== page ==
Fasting and Abstinence
It is my third year in writing for Holy Week. This time, I’d like to devote a blog post on the practice of fasting and abstinence that Christians observe especially during Lenten season.
So why bring up this topic? For the past couple of weeks, my daughter together with a couple of her friends made the following commitment during Lent:
- Not using social media i.e. no logins, posts, or likes;
- Abstaining from meat during Fridays;
- Abstaining from eating rice or chocolates, etc.
I actually admire their dedication and ability to follow-through with their promise. First, allow me to give a background on how we came to observe this tradition using excerpts from Catechism of the Catholic Church (CCC) before we delve any further into the discussion.
Jesus’ Temptations (CCC 538 – 540)
The Gospels speak of a time of solitude for Jesus in the desert immediately after his baptism by John. Driven by the Spirit into the desert, Jesus remains there for forty days without eating; he lives among the wild beasts, and angels minister to him…
By the solemn forty days of Lent, the church unites herself each year to the mystery of Jesus in the desert.
I’ve also read that fasting and/or abstaining from meat has health benefits. This is why we have seen the popularity of vegetarian diet and vegan as alternative lifestyle. Although, this is beyond the scope of this article — one of the example in the Bible was the story when Daniel and his companions were captured by Babylonians.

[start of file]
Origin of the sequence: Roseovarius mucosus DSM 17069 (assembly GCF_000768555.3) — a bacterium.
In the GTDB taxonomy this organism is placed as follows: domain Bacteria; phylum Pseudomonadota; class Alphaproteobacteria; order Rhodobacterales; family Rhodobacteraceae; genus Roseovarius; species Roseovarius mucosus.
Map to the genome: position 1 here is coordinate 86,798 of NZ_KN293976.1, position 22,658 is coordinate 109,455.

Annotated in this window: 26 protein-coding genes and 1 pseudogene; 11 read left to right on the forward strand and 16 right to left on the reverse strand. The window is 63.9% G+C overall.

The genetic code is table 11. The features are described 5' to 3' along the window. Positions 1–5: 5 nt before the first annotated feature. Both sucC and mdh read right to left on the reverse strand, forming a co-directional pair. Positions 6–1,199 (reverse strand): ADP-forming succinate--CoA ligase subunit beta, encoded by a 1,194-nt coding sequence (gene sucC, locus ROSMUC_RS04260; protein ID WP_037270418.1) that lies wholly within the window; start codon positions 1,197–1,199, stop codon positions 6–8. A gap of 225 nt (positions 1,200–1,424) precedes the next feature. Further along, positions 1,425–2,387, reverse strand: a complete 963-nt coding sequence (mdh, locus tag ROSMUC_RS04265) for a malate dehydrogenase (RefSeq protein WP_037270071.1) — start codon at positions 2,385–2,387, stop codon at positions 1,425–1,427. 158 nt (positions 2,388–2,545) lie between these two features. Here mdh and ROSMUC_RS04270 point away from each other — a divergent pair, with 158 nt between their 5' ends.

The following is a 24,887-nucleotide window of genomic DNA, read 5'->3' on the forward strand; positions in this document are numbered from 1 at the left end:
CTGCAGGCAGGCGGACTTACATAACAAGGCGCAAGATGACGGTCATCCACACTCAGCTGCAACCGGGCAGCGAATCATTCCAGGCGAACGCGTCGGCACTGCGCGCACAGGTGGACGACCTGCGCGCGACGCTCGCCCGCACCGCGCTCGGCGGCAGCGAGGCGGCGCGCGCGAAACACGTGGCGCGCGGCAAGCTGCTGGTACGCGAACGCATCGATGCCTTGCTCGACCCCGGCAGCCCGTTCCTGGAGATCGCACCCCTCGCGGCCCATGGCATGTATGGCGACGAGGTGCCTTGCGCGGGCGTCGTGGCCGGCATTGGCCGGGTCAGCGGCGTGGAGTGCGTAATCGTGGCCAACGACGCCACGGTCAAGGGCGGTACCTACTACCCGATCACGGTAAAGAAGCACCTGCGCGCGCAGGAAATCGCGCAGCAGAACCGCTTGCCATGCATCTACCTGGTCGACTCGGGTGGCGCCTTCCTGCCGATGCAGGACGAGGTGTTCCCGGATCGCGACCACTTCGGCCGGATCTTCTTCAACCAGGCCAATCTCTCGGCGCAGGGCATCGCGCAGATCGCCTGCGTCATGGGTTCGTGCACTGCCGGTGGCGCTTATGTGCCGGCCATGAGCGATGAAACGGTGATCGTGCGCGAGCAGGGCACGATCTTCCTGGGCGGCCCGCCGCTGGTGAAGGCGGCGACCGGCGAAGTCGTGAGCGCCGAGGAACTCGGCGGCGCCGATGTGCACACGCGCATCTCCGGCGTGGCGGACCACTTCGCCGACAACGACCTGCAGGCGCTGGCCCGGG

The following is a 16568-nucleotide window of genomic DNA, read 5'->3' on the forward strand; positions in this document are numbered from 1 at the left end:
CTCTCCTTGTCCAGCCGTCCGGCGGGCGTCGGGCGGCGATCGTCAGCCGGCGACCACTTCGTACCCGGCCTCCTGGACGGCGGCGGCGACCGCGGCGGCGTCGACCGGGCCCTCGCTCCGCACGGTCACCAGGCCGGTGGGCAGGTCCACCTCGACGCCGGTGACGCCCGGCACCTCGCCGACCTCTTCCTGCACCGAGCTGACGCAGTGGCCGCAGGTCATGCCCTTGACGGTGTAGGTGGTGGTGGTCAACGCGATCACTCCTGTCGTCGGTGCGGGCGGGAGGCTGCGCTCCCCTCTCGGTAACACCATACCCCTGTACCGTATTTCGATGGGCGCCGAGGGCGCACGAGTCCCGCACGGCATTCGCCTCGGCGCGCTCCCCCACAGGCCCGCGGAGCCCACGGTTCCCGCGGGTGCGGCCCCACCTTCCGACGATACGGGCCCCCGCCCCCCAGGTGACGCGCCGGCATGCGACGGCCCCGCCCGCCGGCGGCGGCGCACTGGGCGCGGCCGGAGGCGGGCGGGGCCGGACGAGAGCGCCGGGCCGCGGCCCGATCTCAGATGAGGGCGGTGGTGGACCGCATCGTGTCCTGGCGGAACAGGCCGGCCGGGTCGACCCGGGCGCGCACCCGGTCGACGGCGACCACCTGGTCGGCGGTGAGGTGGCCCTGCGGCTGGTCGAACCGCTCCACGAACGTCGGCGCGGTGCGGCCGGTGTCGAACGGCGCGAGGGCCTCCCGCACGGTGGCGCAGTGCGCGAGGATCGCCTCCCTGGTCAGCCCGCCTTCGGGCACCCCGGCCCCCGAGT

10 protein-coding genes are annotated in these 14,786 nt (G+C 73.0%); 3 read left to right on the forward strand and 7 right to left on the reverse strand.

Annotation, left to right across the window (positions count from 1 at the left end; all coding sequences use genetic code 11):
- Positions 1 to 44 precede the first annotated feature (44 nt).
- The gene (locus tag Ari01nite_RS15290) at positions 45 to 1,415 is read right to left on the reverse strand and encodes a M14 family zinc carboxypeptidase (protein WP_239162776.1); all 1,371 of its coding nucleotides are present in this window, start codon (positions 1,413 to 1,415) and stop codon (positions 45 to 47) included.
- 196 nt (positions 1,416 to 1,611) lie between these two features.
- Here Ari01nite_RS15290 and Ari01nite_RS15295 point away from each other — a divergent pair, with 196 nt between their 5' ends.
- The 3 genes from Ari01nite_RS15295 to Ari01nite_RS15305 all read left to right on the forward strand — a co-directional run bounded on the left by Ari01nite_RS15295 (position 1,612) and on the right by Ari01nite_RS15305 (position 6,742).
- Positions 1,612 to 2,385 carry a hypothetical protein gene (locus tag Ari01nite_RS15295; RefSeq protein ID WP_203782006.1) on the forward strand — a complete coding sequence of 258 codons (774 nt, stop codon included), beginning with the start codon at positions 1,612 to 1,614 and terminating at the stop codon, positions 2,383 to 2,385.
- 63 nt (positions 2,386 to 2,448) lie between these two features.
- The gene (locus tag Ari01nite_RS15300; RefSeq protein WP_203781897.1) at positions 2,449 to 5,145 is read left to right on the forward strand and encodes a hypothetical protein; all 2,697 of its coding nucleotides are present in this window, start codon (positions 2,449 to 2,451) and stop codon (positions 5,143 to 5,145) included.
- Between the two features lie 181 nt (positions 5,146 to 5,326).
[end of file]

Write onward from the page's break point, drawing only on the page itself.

11But Daniel said to the overseer whom the commander of the officials had appointed over Daniel, Hananiah, Mishael and Azariah,
12“Please test your servants for ten days, and let us be given some vegetables to eat and water to drink.
13“Then let our appearance be observed in your presence and the appearance of the youths who are eating the king’s choice food; and deal with your servants according to what you see.”…
More importantly, for some the observance of abstinence may not necessarily be a sacrifice —
- Those who live in the coastal areas have fish as their staple food;
Eating no meat on Fridays, then, is less meaningful since that is the norm for them.
- People who maybe in the line of work (such as computers or media) may not necessarily abstain from using certain things in their work.
- For some people, one may abstain from doing one thing or eating a certain food but still consume themselves in something else.
What then is a “proper” fast and abstinence? It all boils down to the purpose and why we want to observe this year after year.
- Are you doing it to please yourself or someone?
- Are you doing this to practice some ritual handed over through generations?, or
- Do you have the right intentions why you would like to fast and abstain from such material things in life?
Fasting allows us to abstain from our worldly wants, strengthens our spiritual nature, and exhibits humility to God who is above all things as mentioned in the Catechism.
Fourth Precept of the Church (CCC 2043)
Fasting and abstinence … helps us acquire mastery over our instincts and freedom of heart.
This reminded me of the Bible verse in Hosea and quoted in the Gospels on how God wants love rather than an act of sacrifice.
Hosea 6:6 English Standard Version
For I desire steadfast love and not sacrifice, the knowledge of God rather than burnt offerings.
My earnest hope is that somehow, this article would allow you to better reflect on why you would like to observe this beautiful tradition as I leave you with Bible Gateway’s audio reading of what not to do when fasting and praying.